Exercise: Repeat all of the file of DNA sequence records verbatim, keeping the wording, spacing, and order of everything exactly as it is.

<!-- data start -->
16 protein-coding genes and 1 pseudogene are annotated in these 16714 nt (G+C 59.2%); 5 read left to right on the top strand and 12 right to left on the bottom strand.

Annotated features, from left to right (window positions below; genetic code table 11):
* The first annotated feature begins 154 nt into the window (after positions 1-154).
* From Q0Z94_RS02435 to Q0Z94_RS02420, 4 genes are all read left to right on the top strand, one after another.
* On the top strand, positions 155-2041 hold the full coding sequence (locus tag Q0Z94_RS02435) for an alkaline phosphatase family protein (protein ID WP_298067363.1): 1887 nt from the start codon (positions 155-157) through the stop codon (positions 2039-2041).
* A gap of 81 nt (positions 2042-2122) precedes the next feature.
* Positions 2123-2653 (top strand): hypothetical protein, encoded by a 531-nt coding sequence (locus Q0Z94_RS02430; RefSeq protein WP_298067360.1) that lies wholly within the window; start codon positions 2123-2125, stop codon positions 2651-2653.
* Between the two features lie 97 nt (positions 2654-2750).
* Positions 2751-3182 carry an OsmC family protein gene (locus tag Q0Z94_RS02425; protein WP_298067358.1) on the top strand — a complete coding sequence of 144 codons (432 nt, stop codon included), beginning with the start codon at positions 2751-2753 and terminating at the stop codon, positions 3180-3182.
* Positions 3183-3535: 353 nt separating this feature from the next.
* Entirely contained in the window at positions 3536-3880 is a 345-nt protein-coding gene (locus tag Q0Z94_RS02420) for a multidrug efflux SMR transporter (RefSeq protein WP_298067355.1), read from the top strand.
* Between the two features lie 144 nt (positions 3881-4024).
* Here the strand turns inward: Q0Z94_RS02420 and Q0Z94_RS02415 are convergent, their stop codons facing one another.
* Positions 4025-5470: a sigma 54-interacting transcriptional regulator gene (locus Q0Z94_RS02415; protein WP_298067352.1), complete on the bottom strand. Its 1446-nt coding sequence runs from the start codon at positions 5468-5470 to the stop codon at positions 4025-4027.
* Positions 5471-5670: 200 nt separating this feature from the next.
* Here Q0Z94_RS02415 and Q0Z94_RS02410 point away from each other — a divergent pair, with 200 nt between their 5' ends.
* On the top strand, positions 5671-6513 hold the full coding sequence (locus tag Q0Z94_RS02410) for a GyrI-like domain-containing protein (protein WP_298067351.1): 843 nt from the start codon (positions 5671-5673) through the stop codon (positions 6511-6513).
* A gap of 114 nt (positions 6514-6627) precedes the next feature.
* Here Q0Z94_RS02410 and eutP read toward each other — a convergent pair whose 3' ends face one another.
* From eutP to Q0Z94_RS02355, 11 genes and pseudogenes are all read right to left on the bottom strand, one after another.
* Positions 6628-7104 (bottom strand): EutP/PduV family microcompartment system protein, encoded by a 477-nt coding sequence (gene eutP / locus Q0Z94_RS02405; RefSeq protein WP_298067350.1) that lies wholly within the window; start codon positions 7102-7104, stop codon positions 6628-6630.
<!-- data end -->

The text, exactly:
16 protein-coding genes and 1 pseudogene are annotated in these 16714 nt (G+C 59.2%); 5 read left to right on the top strand and 12 right to left on the bottom strand.

Annotated features, from left to right (window positions below; genetic code table 11):
* The first annotated feature begins 154 nt into the window (after positions 1-154).
* From Q0Z94_RS02435 to Q0Z94_RS02420, 4 genes are all read left to right on the top strand, one after another.
* On the top strand, positions 155-2041 hold the full coding sequence (locus tag Q0Z94_RS02435) for an alkaline phosphatase family protein (protein ID WP_298067363.1): 1887 nt from the start codon (positions 155-157) through the stop codon (positions 2039-2041).
* A gap of 81 nt (positions 2042-2122) precedes the next feature.
* Positions 2123-2653 (top strand): hypothetical protein, encoded by a 531-nt coding sequence (locus Q0Z94_RS02430; RefSeq protein WP_298067360.1) that lies wholly within the window; start codon positions 2123-2125, stop codon positions 2651-2653.
* Between the two features lie 97 nt (positions 2654-2750).
* Positions 2751-3182 carry an OsmC family protein gene (locus tag Q0Z94_RS02425; protein WP_298067358.1) on the top strand — a complete coding sequence of 144 codons (432 nt, stop codon included), beginning with the start codon at positions 2751-2753 and terminating at the stop codon, positions 3180-3182.
* Positions 3183-3535: 353 nt separating this feature from the next.
* Entirely contained in the window at positions 3536-3880 is a 345-nt protein-coding gene (locus tag Q0Z94_RS02420) for a multidrug efflux SMR transporter (RefSeq protein WP_298067355.1), read from the top strand.
* Between the two features lie 144 nt (positions 3881-4024).
* Here the strand turns inward: Q0Z94_RS02420 and Q0Z94_RS02415 are convergent, their stop codons facing one another.
* Positions 4025-5470: a sigma 54-interacting transcriptional regulator gene (locus Q0Z94_RS02415; protein WP_298067352.1), complete on the bottom strand. Its 1446-nt coding sequence runs from the start codon at positions 5468-5470 to the stop codon at positions 4025-4027.
* Positions 5471-5670: 200 nt separating this feature from the next.
* Here Q0Z94_RS02415 and Q0Z94_RS02410 point away from each other — a divergent pair, with 200 nt between their 5' ends.
* On the top strand, positions 5671-6513 hold the full coding sequence (locus tag Q0Z94_RS02410) for a GyrI-like domain-containing protein (protein WP_298067351.1): 843 nt from the start codon (positions 5671-5673) through the stop codon (positions 6511-6513).
* A gap of 114 nt (positions 6514-6627) precedes the next feature.
* Here Q0Z94_RS02410 and eutP read toward each other — a convergent pair whose 3' ends face one another.
* From eutP to Q0Z94_RS02355, 11 genes and pseudogenes are all read right to left on the bottom strand, one after another.
* Positions 6628-7104 (bottom strand): EutP/PduV family microcompartment system protein, encoded by a 477-nt coding sequence (gene eutP / locus Q0Z94_RS02405; RefSeq protein WP_298067350.1) that lies wholly within the window; start codon positions 7102-7104, stop codon positions 6628-6630.